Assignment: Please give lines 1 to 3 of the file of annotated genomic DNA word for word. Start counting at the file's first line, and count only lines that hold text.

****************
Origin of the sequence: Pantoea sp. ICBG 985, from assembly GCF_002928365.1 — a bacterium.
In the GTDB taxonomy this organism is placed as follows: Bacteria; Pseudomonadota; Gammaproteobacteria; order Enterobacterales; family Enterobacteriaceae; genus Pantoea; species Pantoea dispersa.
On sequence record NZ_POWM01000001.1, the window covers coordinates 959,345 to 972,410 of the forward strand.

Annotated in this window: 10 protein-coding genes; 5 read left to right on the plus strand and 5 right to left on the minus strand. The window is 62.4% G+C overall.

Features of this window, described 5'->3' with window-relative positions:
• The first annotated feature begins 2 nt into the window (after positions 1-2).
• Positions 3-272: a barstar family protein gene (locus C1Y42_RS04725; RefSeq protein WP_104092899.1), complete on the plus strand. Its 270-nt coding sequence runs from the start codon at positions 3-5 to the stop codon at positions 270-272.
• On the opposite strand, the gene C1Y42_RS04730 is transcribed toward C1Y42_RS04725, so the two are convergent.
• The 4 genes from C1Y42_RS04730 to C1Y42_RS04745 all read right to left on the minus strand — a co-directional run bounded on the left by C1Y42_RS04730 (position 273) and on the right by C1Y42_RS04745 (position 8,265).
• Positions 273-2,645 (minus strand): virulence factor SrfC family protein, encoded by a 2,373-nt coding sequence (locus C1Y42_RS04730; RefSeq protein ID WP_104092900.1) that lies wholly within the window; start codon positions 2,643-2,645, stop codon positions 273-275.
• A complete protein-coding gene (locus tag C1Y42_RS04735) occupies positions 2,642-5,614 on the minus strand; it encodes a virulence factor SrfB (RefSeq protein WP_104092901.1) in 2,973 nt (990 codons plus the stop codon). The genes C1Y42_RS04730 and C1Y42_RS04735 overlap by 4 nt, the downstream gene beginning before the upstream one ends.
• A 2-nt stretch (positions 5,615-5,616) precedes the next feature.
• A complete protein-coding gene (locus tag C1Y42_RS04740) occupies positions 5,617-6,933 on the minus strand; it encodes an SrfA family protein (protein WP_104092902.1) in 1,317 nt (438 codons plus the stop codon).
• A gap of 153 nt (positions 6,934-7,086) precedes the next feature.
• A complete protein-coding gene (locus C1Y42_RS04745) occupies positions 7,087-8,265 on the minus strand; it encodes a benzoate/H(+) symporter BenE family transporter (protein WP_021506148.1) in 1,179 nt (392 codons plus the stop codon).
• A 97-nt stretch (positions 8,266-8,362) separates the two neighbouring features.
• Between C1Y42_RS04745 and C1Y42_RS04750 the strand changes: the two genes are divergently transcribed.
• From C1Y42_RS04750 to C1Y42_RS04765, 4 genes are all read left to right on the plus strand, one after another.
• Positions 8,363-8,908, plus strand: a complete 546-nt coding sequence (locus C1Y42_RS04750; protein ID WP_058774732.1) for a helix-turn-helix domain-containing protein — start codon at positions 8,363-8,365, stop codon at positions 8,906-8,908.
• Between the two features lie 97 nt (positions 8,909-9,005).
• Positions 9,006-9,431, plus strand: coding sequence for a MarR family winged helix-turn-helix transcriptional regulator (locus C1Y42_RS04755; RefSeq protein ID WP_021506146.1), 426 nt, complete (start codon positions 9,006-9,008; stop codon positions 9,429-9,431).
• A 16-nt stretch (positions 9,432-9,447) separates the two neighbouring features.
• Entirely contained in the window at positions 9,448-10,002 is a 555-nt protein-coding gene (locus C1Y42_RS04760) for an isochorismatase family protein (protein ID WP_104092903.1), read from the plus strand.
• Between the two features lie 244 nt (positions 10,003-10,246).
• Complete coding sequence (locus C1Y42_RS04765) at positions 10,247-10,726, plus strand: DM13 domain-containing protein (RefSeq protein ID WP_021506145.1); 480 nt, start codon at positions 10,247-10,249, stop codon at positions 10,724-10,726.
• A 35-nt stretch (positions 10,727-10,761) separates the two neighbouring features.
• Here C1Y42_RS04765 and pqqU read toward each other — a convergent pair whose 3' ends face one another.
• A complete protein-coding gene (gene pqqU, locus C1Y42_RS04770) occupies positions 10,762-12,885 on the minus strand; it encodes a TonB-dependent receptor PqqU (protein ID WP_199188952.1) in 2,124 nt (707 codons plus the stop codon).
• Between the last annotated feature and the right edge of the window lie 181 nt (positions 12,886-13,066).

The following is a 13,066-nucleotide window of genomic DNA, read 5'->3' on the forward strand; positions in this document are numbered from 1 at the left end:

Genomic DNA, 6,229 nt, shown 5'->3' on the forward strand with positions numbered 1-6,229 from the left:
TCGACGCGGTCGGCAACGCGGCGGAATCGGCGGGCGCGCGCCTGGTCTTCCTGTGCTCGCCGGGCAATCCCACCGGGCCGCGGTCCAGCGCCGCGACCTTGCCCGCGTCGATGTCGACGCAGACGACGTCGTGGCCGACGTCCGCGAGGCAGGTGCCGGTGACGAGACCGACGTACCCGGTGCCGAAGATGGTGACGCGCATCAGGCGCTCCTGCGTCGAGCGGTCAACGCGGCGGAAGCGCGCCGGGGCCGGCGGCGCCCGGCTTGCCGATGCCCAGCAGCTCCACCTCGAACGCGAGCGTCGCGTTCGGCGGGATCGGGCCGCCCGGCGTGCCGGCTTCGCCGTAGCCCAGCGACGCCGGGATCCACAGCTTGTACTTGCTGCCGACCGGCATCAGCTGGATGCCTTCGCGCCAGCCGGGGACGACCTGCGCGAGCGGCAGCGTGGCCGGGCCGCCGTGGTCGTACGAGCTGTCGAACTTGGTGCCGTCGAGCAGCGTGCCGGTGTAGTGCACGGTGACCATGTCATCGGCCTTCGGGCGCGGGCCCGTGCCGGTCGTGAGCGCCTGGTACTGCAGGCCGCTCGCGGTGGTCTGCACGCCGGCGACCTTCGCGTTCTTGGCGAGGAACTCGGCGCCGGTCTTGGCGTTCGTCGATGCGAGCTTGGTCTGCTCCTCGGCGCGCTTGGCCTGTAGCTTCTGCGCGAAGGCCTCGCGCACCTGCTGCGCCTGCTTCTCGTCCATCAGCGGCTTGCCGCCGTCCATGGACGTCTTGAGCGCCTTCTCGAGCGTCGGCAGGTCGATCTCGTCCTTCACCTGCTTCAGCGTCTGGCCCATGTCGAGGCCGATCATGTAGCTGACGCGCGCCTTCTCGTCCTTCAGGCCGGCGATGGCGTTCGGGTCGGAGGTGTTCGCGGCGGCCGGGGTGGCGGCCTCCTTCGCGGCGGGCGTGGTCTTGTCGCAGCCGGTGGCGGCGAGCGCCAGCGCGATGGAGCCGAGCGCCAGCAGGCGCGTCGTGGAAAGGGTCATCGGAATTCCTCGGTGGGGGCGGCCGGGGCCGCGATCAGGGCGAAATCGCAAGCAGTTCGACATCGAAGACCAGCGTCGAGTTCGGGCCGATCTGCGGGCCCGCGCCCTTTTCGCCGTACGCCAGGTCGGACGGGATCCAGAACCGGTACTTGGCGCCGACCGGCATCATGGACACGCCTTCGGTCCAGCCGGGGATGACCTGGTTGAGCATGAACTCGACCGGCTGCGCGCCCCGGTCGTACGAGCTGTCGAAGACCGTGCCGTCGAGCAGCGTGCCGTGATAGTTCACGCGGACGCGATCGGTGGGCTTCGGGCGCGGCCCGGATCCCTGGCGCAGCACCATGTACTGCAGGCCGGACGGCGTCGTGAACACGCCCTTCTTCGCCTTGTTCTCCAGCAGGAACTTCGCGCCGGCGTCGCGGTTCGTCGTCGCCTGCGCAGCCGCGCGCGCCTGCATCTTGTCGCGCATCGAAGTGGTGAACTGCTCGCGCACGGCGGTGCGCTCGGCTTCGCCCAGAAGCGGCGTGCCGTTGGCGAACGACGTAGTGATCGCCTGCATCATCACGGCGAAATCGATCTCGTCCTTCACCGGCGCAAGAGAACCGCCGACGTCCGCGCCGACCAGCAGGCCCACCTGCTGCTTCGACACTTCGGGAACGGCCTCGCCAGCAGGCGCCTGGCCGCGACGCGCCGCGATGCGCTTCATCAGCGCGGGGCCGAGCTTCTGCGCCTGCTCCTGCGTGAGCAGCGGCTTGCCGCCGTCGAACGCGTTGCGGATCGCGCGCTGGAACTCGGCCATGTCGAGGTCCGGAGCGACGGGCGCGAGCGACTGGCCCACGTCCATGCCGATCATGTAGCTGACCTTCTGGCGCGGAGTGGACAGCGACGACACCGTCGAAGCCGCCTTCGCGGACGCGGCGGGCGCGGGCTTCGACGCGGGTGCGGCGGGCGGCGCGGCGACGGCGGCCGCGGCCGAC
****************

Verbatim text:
Origin of the sequence: Pantoea sp. ICBG 985, from assembly GCF_002928365.1 — a bacterium.
In the GTDB taxonomy this organism is placed as follows: Bacteria; Pseudomonadota; Gammaproteobacteria; order Enterobacterales; family Enterobacteriaceae; genus Pantoea; species Pantoea dispersa.
On sequence record NZ_POWM01000001.1, the window covers coordinates 959,345 to 972,410 of the forward strand.